Berlin Circle was created in the late 1920s by Hans Reichenbach, Kurt Grelling and Walter Dubislav and composed of philosophers and scientists such as Carl Gustav Hempel, David Hilbert and Richard von Mises. Its original name was Die Gesellschaft für empirische Philosophie, which in English may be translated as "the society for empirical philosophy". Together with the Vienna Circle, they published the journal Erkenntnis ("Knowledge") edited by Rudolf Carnap and Reichenbach, and organized several congresses and colloquia concerning the philosophy of science, the first of which was held in Prague in 1929.
The Berlin Circle had much in common with the Vienna Circle, but the philosophies of the circles differed on a few subjects, such as probability and conventionalism. Reichenbach insisted on calling his philosophy logical empiricism, to distinguish it from the logical positivism of the Vienna Circle. Few people today make the distinction, and the words are often used interchangeably.
Members of the Berlin Circle were particularly active in analyzing the philosophical and logical consequences of the advances in contemporary physics, especially the theory of relativity. Apart from that, they denied the soundness of metaphysics and traditional philosophy and asserted that many philosophical problems are indeed meaningless.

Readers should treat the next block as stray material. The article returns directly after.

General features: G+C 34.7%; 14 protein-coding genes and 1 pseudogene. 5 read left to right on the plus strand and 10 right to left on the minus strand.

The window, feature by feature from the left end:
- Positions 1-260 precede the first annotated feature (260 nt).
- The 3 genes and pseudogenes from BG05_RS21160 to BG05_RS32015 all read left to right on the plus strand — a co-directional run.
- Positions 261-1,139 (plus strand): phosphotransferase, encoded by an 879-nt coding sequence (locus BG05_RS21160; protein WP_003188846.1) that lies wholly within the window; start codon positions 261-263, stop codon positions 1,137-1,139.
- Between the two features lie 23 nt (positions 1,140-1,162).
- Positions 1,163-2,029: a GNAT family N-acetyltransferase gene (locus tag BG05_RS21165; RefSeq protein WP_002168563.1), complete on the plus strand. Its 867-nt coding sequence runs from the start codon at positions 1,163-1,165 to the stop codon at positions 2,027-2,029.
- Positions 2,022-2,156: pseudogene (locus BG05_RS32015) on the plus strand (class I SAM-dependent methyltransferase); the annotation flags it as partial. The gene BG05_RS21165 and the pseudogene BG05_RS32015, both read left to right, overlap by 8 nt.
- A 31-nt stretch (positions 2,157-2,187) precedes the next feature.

After the rise of Nazism, several of the group's members emigrated to other countries, including Reichenbach, who moved to Turkey in 1933 and later to the United States in 1938; Dubislav emigrated to Prague in 1936; Hempel moved to Belgium in 1934 and later to the United States in 1939; and Grelling was killed in a concentration camp. A younger member of the Berlin Circle or Berlin School to leave Germany was Olaf Helmer who joined the RAND Corporation and played an important role in the development of the Delphi method used for predicting future trends, and other early forms of social technology.
After emigrating to various countries the group effectively came to an end, but not without influencing a wide range of philosophers of the 20th century, its method having been especially influential on analytic philosophy and futurology.